by Yori Yalon, Yehuda Shlezinger and Efrat Forsher
Worshippers gather in the Old City of Jerusalem to mourn the destruction of the First and Second Temples • Many march around the city walls "to strengthen the unity of Jerusalem" • Youth groups gather in Tel Aviv for discussions about Tisha B'Av.
Thousands of worshipers gathered at the Western Wall in Jerusalem on Saturday evening to mark the beginning of Tisha B'Av, the fast day marking the destruction of the First and Second Temples. Many participated in readings of the book of Lamentations and in a traditional march around the walls of the Old City carrying Israeli flags.
One of the leaders of the Women in Green organization, Yehudit Katzover, said, "The march is to mark the sovereignty of Jerusalem and the land of Israel. The goal is to strengthen the unity of Jerusalem. It all depends on our actions. I would like to thank Public Security Minister Gilad Erdan for his decision to station additional police officers in every neighborhood in Jerusalem. This proves that Jerusalem is unified and that terrorism will not win."
Nadia Matar, who also belongs to the organization, which seeks to safeguard the land of Israel for the Jewish people, said Saturday evening, "Our message is that we are surrounding the Temple Mount in order to say that it is ours. The march this year is to mark sovereignty over the land of Israel. I hope that next year, we will be able to ascend the Temple Mount, the place where the people of Israel are supposed to be at the height of their glory."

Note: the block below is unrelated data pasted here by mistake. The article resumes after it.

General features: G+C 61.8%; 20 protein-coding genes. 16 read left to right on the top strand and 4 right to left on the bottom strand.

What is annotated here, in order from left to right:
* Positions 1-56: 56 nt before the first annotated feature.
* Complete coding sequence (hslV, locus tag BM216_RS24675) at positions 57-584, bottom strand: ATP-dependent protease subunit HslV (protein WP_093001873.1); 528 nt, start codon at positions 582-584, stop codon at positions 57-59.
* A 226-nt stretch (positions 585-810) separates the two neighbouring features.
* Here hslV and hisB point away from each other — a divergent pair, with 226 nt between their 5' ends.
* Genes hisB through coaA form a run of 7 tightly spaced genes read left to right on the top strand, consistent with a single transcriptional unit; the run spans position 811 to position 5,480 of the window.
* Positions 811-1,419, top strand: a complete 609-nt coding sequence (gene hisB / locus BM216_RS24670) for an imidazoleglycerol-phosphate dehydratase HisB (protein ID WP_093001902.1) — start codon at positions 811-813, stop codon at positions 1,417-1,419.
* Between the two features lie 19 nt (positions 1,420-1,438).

At the same time, dozens of people marked Tisha B'Av at Tel Aviv's Rabin Square on Saturday night. Members of the Bnei Akiva religious Zionist youth movement, Hanoar Haoved Vehalomed (the Federation of Working and Studying Youth) and the Dror Israel Movement set up a tent at the central site, where some participants read the book of Lamentations, and rabbis and cultural figures, including Israel Prize laureate Erez Biton, gave lectures.
Bnei Akiva Secretary General Danny Hirschberg noted that this Tisha B'Av is the third year that the youth groups set up what he called the "dialogue tent."
Hanoar Haoved Vehalomed coordinator Roi Yesod added: "We chose to insist on holding deep dialogue among the youth groups and with the public because, from our point of view, this is the best way to create an Israeli society with Jewish and democratic values as its cornerstone.
"There are disagreements among the youth groups, but there are also important agreements -- that every dispute be decided upon within the framework of democracy and that Rabbi Akiva's words, 'Beloved is man for he was created in the image [of God]' relates to all human beings. The joint study between young people and older people that happens in the tent is a vaccine against the recurrence of the destruction of the Temple."
Meanwhile, hundreds of police officers, Border Police officers and volunteers were stationed throughout the Old City and near the Western Wall on Saturday night in an effort to ensure security for those participating in Tisha B'Av events.
On Sunday evening, police will prepare for the wave of worshippers expected to arrive at the Western Wall to mark the end of the fast. The Old City will be closed to outside traffic from 5:00 p.m. onwards.
Yori Yalon, Yehuda Shlezinger and Efrat Forsher
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